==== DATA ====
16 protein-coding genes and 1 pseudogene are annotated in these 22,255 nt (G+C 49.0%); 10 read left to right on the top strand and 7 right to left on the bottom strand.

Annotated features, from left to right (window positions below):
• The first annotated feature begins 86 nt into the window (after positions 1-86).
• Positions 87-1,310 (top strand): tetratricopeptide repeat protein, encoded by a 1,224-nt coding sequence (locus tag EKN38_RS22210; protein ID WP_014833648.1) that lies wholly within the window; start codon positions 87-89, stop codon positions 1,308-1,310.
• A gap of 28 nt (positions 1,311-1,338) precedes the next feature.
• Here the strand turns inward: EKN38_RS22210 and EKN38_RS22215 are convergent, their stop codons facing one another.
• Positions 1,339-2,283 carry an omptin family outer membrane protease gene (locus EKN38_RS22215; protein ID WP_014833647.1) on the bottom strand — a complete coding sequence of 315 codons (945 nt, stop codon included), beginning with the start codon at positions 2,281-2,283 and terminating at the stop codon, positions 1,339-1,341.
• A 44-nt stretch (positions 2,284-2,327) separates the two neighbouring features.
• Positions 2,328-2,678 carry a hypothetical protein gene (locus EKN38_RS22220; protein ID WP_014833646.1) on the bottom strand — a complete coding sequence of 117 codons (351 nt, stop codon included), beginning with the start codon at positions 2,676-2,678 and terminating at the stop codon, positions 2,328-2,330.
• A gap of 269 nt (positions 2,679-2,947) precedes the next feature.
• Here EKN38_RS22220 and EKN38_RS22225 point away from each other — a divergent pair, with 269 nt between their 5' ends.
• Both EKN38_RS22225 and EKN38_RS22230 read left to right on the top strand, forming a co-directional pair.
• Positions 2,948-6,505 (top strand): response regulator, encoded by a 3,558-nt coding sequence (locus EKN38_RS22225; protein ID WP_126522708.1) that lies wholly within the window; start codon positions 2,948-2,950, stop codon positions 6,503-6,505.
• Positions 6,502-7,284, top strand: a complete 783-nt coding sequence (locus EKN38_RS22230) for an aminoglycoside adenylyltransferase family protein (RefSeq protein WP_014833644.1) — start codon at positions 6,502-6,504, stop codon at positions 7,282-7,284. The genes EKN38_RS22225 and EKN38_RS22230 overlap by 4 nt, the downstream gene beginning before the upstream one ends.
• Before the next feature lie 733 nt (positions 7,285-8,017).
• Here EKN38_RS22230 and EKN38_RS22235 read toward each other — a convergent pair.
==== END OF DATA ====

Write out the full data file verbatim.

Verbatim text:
16 protein-coding genes and 1 pseudogene are annotated in these 22,255 nt (G+C 49.0%); 10 read left to right on the top strand and 7 right to left on the bottom strand.

Annotated features, from left to right (window positions below):
• The first annotated feature begins 86 nt into the window (after positions 1-86).
• Positions 87-1,310 (top strand): tetratricopeptide repeat protein, encoded by a 1,224-nt coding sequence (locus tag EKN38_RS22210; protein ID WP_014833648.1) that lies wholly within the window; start codon positions 87-89, stop codon positions 1,308-1,310.
• A gap of 28 nt (positions 1,311-1,338) precedes the next feature.
• Here the strand turns inward: EKN38_RS22210 and EKN38_RS22215 are convergent, their stop codons facing one another.
• Positions 1,339-2,283 carry an omptin family outer membrane protease gene (locus EKN38_RS22215; protein ID WP_014833647.1) on the bottom strand — a complete coding sequence of 315 codons (945 nt, stop codon included), beginning with the start codon at positions 2,281-2,283 and terminating at the stop codon, positions 1,339-1,341.
• A 44-nt stretch (positions 2,284-2,327) separates the two neighbouring features.
• Positions 2,328-2,678 carry a hypothetical protein gene (locus EKN38_RS22220; protein ID WP_014833646.1) on the bottom strand — a complete coding sequence of 117 codons (351 nt, stop codon included), beginning with the start codon at positions 2,676-2,678 and terminating at the stop codon, positions 2,328-2,330.
• A gap of 269 nt (positions 2,679-2,947) precedes the next feature.
• Here EKN38_RS22220 and EKN38_RS22225 point away from each other — a divergent pair, with 269 nt between their 5' ends.
• Both EKN38_RS22225 and EKN38_RS22230 read left to right on the top strand, forming a co-directional pair.
• Positions 2,948-6,505 (top strand): response regulator, encoded by a 3,558-nt coding sequence (locus EKN38_RS22225; protein ID WP_126522708.1) that lies wholly within the window; start codon positions 2,948-2,950, stop codon positions 6,503-6,505.
• Positions 6,502-7,284, top strand: a complete 783-nt coding sequence (locus EKN38_RS22230) for an aminoglycoside adenylyltransferase family protein (RefSeq protein WP_014833644.1) — start codon at positions 6,502-6,504, stop codon at positions 7,282-7,284. The genes EKN38_RS22225 and EKN38_RS22230 overlap by 4 nt, the downstream gene beginning before the upstream one ends.
• Before the next feature lie 733 nt (positions 7,285-8,017).
• Here EKN38_RS22230 and EKN38_RS22235 read toward each other — a convergent pair.